Budgeting for your Diamond Purchase
Budgeting (The 5th C: Cost)
You may have heard suggestions about that the appropriate sum to spend on a diamond is based upon your salary. You should disregard such advice and spend what you are comfortable spending. The experience will be much more pleasurable if you set a budget and work within it. There are small compromises that can be made to fit a nice looking diamond into almost any budget. In each of the sections on the four C's we give advice on getting the best bang for the buck. They are compiled below for quick reference. In addition, compare price among different shapes. You may find that you can get the same size and quality for less money by considering a different shape.
Practical advice: color
While colorless stones are rarer and cost more, near-colorless stones will look essentially the same to the eye when set in jewelry. Choosing a GHIJ color instead of one in the DEF range will enable you to get a larger diamond for the money, without a substantial compromise in performance or beauty. If the diamond is to be set in white gold or platinum, aim a little higher on the scale than you would if setting it in yellow gold. Yellow gold disguises body color whereas white metal reveals it.
Blue fluorescence can add to eye appeal of near-colorless diamonds
and therefore be a benefit. Fluorescence is not a benefit to a colorless stone and may reduce its value. Very Strong fluorescence in some cases and under certain conditions can diminish a diamond's performance and beauty.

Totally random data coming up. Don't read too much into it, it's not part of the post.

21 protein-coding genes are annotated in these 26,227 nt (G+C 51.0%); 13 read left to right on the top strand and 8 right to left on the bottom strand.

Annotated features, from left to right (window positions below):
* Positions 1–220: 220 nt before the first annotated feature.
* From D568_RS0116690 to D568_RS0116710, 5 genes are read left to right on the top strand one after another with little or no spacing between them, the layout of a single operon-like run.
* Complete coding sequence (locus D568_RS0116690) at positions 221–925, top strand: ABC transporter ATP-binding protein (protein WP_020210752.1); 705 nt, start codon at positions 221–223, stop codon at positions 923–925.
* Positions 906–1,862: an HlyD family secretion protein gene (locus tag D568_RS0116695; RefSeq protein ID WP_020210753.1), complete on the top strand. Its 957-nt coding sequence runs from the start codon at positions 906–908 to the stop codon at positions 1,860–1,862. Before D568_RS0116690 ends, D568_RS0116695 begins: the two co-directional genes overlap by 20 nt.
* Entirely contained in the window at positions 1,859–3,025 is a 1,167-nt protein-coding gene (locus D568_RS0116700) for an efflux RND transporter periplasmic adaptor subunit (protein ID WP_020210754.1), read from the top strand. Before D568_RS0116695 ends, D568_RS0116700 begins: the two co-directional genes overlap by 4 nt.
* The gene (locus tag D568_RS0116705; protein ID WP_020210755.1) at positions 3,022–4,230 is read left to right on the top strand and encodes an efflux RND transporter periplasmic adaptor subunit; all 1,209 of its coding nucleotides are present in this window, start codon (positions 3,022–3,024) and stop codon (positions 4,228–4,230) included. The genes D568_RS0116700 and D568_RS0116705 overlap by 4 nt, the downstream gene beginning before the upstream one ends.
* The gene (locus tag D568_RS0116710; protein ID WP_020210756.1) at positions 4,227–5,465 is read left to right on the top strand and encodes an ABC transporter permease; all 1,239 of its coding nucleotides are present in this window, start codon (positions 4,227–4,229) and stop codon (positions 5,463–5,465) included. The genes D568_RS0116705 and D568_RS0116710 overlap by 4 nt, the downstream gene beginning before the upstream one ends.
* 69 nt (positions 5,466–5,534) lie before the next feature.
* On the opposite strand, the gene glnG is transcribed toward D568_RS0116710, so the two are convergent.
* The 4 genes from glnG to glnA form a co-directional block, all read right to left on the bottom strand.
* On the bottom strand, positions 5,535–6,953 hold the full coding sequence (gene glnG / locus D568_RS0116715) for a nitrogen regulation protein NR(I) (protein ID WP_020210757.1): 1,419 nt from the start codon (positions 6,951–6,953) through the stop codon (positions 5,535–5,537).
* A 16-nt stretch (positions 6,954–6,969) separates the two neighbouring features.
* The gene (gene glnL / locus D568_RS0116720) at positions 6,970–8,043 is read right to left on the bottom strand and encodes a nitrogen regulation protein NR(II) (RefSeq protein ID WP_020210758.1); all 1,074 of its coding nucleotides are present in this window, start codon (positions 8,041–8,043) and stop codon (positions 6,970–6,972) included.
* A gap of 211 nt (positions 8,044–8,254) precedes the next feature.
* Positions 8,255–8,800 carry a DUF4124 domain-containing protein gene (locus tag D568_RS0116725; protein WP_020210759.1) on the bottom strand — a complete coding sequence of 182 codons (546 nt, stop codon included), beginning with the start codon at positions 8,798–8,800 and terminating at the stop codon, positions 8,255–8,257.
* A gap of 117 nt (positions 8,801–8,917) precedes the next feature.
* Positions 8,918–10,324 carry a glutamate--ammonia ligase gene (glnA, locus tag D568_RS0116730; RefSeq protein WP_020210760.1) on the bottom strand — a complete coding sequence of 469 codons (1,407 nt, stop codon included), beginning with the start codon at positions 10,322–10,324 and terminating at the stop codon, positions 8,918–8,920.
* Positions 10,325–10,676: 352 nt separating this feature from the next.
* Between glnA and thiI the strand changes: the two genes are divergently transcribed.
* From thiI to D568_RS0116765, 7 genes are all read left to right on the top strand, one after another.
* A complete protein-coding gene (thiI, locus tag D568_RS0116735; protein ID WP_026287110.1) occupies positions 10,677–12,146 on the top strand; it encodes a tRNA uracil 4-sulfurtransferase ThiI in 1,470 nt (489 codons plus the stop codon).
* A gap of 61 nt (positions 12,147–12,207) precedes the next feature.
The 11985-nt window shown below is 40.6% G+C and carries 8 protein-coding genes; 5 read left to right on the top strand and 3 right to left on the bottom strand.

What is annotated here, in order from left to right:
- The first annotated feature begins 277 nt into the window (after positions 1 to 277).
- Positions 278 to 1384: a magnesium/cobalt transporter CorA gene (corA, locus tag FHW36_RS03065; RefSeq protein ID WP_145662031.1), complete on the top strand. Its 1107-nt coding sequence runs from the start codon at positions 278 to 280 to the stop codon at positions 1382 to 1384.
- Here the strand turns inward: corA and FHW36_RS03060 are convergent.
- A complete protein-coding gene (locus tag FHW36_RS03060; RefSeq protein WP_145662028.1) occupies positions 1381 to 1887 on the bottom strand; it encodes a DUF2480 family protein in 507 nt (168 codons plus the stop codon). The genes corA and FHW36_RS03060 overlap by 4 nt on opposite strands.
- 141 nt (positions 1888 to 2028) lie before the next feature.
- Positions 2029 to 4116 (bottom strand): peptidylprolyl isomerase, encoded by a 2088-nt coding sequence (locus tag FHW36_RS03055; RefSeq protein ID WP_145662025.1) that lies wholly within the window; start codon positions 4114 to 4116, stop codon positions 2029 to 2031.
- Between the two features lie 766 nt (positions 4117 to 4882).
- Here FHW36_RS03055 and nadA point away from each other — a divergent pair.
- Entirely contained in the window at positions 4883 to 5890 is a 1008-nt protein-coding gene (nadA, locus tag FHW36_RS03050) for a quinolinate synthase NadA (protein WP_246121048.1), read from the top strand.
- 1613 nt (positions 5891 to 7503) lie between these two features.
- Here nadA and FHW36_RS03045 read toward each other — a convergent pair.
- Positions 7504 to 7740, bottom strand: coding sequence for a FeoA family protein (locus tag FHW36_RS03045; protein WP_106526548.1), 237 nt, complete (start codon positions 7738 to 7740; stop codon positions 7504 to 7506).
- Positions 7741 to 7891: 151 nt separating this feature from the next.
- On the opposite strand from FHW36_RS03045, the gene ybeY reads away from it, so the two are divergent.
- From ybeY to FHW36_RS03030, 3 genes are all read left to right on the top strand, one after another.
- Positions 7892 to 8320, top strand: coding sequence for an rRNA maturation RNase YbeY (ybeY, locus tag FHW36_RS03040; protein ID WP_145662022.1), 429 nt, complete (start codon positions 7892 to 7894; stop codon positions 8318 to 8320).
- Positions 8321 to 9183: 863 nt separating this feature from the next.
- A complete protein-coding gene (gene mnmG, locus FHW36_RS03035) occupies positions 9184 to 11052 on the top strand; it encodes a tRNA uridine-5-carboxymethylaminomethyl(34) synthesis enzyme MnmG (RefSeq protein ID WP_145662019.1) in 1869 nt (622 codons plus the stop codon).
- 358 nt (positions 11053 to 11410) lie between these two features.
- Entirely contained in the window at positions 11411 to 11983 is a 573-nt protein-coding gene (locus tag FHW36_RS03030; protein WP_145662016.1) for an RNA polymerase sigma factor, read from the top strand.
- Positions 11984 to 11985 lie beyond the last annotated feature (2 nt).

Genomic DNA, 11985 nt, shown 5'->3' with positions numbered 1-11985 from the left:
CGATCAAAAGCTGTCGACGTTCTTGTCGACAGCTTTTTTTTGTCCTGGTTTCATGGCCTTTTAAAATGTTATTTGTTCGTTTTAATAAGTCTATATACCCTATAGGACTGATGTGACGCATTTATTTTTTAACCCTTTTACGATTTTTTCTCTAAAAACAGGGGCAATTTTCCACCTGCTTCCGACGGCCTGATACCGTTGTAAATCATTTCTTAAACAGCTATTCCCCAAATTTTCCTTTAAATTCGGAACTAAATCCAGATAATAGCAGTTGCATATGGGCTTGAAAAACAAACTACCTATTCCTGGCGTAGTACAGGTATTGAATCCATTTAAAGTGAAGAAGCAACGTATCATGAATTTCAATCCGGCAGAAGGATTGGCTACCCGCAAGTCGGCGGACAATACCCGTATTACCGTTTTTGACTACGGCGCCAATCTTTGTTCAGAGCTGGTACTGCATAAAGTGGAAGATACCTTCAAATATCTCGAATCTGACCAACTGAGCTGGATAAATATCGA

Practical advice: clarity
For jewelry purposes Si2 clarity is sufficient to allow for brilliance and performance. Even close examination with the naked eye will not reveal any flaws in most cases. For engagement purposes many buyers prefer stones with higher purity. Selecting Si1 or Si2 rather than a higher grade can enable a buyer to own a larger and/or better color diamond for the money without a substantial drop off in beauty or performance.
Practical advice: carat
Apparent diamond size varies depending on the carat weight
and the proportioning of the cut. A 1.00ct stone that is cut a little too deep might actually be smaller looking than a 0.90ct stone that is well proportioned. Also, at certain carat
levels, per carat prices increase substantially. It is sometimes possible to get real price savings by staying just under these so called 'magic marks'. For instance, a well cut stone of 0.45 ct might be quite a bit less expensive than the same quality 0.50ct, yet have a visual appearance virtually the same. The important magic marks are 0.50ct, 0.70ct, 1.00ct, 1.25ct, 1.50ct, 2.00ct, 3.00ct, 5.00ct.
Practical advice: cut
While a good quality round diamond
with an 'ideal' cut will certainly be very beautiful, very good and premium cuts might be just as attractive without costing a premium. While no commonly accepted 'ideal' cut parameters exist for fancy shapes, good and very good cut grades will result in the best performance. Consider the length to width ratio of the diamond and the design of the mounting when selecting a fancy shape.